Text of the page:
Table of Contents
ISRN Nutrition
Volume 2013 (2013), Article ID 501450, 8 pages
Research Article

Children’s Food and Drink Purchasing Behaviour “Beyond the School Gate”: The Development of a Survey Module

1Centre for Research in Primary and Community Care, University of Hertfordshire, College Lane, Hatfield AL10 9AB, UK
2Rowett Institute of Nutrition and Health, University of Aberdeen, Polwarth Building, Foresterhill, Aberdeen AB25 2ZD, UK
3Institute of Applied Health Sciences, University of Aberdeen, Polwarth Building, Foresterhill, Aberdeen AB25 2ZD, UK
4Centre for Population Health Sciences, The University of Edinburgh Medical School, Teviot Place, Edinburgh EH8 9AG, UK
5Public Health Nutrition Research Group, University of Aberdeen, Polwarth Building, Foresterhill, Aberdeen AB25 2ZD, UK

Received 30 November 2012; Accepted 9 January 2013

Academic Editors: H. Kalhoff and K. Stokes

Copyright © 2013 Wendy J. Wills et al. This is an open access article distributed under the Creative Commons Attribution License, which permits unrestricted use, distribution, and reproduction in any medium, provided the original work is properly cited.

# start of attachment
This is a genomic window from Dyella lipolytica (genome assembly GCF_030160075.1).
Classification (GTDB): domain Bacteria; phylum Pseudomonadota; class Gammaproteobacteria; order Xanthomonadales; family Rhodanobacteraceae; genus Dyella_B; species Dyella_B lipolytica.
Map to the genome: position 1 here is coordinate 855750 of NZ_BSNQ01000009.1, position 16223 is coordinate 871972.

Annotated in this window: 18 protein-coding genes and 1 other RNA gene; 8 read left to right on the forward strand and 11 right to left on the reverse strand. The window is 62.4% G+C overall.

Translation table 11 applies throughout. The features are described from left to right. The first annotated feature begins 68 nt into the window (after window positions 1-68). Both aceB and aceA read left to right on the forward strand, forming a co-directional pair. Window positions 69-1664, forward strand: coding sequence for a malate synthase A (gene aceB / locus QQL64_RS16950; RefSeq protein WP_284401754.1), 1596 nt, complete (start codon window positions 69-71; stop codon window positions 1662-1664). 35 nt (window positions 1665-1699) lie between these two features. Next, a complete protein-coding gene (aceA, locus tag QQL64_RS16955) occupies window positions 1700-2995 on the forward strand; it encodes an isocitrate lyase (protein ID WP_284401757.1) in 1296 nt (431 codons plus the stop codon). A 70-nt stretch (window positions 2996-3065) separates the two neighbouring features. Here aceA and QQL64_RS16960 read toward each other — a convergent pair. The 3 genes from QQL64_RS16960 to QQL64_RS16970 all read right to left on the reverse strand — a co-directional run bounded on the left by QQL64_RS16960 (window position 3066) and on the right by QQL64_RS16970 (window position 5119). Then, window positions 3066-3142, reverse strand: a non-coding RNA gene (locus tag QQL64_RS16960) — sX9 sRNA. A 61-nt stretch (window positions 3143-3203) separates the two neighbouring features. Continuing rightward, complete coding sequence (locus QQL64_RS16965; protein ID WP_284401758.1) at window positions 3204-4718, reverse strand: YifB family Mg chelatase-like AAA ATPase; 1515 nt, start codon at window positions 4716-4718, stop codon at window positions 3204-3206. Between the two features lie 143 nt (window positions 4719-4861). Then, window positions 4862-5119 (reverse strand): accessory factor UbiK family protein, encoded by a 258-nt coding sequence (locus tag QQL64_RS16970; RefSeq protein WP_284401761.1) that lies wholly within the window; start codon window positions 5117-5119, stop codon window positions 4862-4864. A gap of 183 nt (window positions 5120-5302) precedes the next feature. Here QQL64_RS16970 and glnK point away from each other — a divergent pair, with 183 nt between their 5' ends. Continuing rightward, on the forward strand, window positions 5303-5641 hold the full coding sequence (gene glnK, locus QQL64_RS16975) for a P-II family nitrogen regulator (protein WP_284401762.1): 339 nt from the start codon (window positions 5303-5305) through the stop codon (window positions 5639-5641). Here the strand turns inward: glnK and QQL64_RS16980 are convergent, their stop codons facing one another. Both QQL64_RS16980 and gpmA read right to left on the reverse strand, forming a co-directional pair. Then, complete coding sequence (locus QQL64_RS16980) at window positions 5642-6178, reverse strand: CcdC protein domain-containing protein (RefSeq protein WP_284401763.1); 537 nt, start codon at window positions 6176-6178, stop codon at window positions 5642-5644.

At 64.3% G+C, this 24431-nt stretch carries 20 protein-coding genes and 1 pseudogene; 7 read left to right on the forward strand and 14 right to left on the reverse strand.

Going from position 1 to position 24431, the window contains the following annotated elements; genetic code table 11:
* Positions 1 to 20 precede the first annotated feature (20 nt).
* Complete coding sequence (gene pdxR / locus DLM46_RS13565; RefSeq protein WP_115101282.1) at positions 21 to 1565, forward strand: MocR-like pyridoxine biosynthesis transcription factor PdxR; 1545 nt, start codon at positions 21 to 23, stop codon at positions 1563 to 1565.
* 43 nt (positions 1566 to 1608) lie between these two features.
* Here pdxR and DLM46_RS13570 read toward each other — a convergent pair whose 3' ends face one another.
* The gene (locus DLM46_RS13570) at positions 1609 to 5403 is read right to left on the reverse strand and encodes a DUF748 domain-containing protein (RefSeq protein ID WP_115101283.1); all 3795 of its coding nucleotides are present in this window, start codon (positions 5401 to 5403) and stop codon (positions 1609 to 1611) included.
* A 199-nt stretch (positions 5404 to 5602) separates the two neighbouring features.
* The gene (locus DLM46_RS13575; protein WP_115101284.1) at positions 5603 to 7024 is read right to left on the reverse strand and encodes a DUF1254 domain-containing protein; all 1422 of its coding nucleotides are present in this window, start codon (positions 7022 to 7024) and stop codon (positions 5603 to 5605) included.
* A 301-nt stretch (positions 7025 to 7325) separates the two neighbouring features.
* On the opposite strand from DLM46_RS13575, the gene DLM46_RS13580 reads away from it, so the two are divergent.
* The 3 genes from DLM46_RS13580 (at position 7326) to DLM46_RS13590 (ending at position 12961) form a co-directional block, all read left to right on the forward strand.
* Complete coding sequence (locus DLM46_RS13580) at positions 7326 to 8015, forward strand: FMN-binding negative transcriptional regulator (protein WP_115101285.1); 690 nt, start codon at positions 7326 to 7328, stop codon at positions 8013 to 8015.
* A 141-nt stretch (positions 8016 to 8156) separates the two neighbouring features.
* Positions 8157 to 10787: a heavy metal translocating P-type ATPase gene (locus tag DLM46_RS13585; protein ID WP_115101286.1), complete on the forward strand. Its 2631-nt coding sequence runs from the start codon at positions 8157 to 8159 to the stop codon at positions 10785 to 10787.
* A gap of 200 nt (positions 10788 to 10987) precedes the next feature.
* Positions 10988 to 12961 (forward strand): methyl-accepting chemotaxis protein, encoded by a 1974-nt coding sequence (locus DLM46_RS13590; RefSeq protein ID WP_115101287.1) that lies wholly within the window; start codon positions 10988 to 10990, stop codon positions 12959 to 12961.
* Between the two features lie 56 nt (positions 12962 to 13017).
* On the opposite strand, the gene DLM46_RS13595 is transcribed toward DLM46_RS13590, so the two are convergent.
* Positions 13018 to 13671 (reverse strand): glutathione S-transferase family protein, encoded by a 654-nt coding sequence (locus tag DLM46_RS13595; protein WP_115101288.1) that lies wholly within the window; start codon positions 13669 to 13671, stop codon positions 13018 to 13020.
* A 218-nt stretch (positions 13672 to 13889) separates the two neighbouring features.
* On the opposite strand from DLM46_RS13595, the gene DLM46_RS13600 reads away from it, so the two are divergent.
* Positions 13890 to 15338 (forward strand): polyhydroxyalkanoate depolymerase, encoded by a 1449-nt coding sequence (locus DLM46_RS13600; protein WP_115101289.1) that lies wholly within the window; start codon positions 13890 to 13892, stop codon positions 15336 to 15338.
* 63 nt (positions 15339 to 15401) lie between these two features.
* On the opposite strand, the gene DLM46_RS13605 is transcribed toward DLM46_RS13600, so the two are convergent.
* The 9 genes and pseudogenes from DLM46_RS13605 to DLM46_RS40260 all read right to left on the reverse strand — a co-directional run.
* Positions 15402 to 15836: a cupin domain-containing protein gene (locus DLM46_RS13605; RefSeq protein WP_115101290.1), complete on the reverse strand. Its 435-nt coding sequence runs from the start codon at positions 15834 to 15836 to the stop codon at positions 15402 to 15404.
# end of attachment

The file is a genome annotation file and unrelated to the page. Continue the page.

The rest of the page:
Many children eat a diet which supplies a higher than recommended amount of nonmilk extrinsic sugars and saturated fatty acids. The school setting is often targeted for nutrition intervention as many children consume food at school. In Scotland, attempts have been made to improve the nutritional content of food in schools and attention has now turned to food and drink available “beyond the school gate.” This paper describes the development of a module on food and drink purchasing behaviour. The Food Purchasing Module was designed to collect data, for the first time, from a representative sample of children aged 8–16 years about food and drinks purchased on the way to/from school, during break time/free periods, and at lunchtime, from outlets around schools. Cognitive testing of the module highlighted that younger children find self-completion questionnaires problematic. Older children have fewer problems with self-completion questionnaires but many do not follow question routing, which has implications for the delivery of future surveys. Development of this survey module adds much needed evidence about effectively involving children in surveys. Further research exploring food and drinks purchased beyond the school gate is needed to continue to improve the nutritional quality of children’s diets.